- The Washington Times - Tuesday, August 26, 2008

D.C. public schools Chancellor Michelle A. Rhee shied away from grading the system’s performance on the first day of class Monday but said she was satisfied with perhaps the most auspicious start to the academic year in recent history.

Mrs. Rhee toured a dozen schools, briskly inspecting hallways, greeting faculty and staff and even spending time chatting with elementary school students on the playground.

“I’m pleased with opening day,” she said after her tour of Garfield Elementary School, on Alabama Avenue Southeast. “Things are going extraordinarily well.”

Mrs. Rhee said there were no major problems at any of the 123 schools and that all had opened on time, as she said they would.

However, she confirmed reports that some students at Dunbar Senior High School in Northwest were being supervised in the school’s auditorium after several teachers failed to show up to work.

The number of teachers absent was not immediately available.

Mrs. Rhee said teachers are free to use sick leave “even on the first day of school,” but that she plans to address teacher absenteeism this year.

“High schools by far are the biggest challenges on the first day of school,” she said. Absenteeism “is something we want to work on at the high school level.”

Tony Robinson, a spokesman for the D.C. Office of Public Education Facilities Modernization, said the first day went off with out a hitch but that he is waiting for final reports from schools.

“It went fine,” he said. “Certainly, if there was something major, we would have gotten a call to come repair it, but that call never came.”

Mrs. Rhee last week announced that textbook orders had been filled at all but one school, Oyster Elementary School in Northwest, but that otherwise schools were prepared for class.

Officials also made last-minute repairs over the weekend to schools that were behind schedule.

Rhee spokeswoman Jennifer Calloway said 98 percent of students had received all of their immunizations and that the school system would use mobile medical centers to catch up the remaining students.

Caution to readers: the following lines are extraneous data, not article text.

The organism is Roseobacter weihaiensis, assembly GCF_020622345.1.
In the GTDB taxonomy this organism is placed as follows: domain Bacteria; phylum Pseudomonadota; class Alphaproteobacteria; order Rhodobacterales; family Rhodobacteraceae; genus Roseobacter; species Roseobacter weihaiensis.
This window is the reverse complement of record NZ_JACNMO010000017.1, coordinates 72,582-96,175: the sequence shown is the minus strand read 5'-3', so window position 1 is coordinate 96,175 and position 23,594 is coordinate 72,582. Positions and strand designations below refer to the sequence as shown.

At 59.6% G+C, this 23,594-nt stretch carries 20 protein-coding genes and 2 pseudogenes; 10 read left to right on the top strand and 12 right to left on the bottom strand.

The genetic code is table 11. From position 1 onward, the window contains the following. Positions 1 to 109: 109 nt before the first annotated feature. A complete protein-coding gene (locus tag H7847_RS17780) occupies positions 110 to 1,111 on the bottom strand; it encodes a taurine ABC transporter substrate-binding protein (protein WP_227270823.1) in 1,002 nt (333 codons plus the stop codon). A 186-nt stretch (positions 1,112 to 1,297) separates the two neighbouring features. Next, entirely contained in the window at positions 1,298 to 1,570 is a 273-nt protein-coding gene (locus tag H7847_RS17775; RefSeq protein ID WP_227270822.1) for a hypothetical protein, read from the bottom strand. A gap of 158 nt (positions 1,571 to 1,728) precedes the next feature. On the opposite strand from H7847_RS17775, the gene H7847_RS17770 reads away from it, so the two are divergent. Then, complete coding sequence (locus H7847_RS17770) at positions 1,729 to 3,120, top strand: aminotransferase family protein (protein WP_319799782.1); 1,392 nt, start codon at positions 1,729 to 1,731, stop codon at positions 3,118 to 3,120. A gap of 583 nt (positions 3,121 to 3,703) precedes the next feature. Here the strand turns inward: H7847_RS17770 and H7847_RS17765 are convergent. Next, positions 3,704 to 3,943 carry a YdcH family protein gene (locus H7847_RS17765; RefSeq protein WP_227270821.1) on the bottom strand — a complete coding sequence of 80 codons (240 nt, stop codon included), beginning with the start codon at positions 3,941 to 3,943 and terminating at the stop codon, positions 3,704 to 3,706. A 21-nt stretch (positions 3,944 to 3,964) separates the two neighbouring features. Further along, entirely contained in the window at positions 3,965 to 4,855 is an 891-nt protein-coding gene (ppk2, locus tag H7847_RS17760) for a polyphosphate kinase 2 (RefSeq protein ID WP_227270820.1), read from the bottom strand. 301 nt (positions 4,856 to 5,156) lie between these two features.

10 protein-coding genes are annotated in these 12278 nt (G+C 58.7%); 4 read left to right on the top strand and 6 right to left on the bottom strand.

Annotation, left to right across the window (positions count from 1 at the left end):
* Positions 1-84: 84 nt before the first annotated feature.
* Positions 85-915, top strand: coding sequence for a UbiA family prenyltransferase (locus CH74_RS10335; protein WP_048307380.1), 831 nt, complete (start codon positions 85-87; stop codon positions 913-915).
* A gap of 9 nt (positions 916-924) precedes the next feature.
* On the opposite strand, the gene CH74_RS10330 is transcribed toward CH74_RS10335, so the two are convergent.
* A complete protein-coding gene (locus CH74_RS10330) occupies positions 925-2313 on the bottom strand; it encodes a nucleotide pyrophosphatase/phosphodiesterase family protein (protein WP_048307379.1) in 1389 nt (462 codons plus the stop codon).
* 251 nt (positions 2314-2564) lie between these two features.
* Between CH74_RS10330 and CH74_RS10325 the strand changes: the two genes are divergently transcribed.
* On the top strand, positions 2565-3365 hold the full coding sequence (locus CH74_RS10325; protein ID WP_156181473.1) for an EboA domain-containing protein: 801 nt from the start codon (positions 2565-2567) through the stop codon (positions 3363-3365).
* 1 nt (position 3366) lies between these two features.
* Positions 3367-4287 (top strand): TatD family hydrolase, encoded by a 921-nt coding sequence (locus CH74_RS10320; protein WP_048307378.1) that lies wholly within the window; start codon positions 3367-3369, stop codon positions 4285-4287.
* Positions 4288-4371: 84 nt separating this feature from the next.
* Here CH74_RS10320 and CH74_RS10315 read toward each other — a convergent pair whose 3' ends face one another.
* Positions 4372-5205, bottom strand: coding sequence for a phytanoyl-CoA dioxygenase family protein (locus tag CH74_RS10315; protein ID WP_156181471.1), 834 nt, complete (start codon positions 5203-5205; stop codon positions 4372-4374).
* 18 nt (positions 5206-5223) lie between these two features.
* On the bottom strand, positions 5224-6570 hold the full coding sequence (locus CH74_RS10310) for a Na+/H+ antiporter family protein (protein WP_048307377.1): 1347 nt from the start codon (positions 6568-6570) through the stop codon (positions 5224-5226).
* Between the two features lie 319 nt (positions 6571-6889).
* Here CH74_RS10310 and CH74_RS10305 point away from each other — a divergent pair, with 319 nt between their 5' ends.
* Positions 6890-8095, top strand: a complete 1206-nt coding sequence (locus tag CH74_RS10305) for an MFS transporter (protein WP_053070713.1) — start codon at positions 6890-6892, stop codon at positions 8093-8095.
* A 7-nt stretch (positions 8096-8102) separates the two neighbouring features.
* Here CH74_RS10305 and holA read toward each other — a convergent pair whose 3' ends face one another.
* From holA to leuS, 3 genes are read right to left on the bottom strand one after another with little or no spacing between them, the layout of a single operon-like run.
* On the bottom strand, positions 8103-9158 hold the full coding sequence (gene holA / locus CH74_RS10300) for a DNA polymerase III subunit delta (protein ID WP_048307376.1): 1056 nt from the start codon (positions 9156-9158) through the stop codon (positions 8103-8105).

Mrs. Rhee’s often steely persona, which has drawn the critical eye of parents, education advocates and the D.C. Council, was absent much of the day as she toured schools.

During a lunchtime visit to Garfield, she played with a few dozen students at recess and sat down with others while they ate lunch, asking whether they were excited about school and whether they liked their new teachers.

Opening day for D.C. schools has been under heavy scrutiny by officials and parents after several incidents that have complicated or delayed the first day of class.

Problems have included a five-year legal battle over severe neglect of buildings that resulted in schools opening three weeks late in 1997.

Last year, school officials announced in August that they would need $120 million to make essential repairs to half of the system’s then-141 schools. Also last year, poor management of textbook orders left administrators scrambling to supply students. Parents were forced to wait hours to register some high school students after the schools were overwhelmed by latecomers.

In 2004, students at Eastern Senior High School in Northeast were sent home on the first day of school because class schedules were not available. The principal and two others were fired.

D.C. Council Chairman Vincent C. Gray, a Democrat, said he had a limited view of the first day of school but that he was impressed with several schools he visited, including Winston Elementary School and Fletcher-Johnson High School.

“By and large it seemed to get off to a good start,” Mr. Gray said, adding that he is reserving judgment on the long-term effects of Mrs. Rhee’s work. “It’s an enormous amount of change. We’ll have to see.”

This is Mrs. Rhee’s second year running D.C. schools but her first year being settled in the position. She was hired in June 2007 after preparations for the school year were already under way.

Tanzi West, a spokeswoman for Prince George’s County Public Schools, reported no incidents in the 132,000-student system, which also started classes Monday.

“Everything went great,” she said. “The first day went very, very well. All of the children I saw seemed happy to be there. Parents seemed happy. Teachers seemed happy. Bus drivers seemed happy.”

Miss West said about 900 students as of June 9, the last day of classes for the 2007-08 school year, were without immunization records and that the number would be updated starting this week.

The state gives parents a 20-day grace period to submit proof of immunization. Miss West said the number of students without proof of immunization at this time last year was 3,000.

The system is Maryland’s second largest after Montgomery County’s.

Montgomery County schools open Tuesday.

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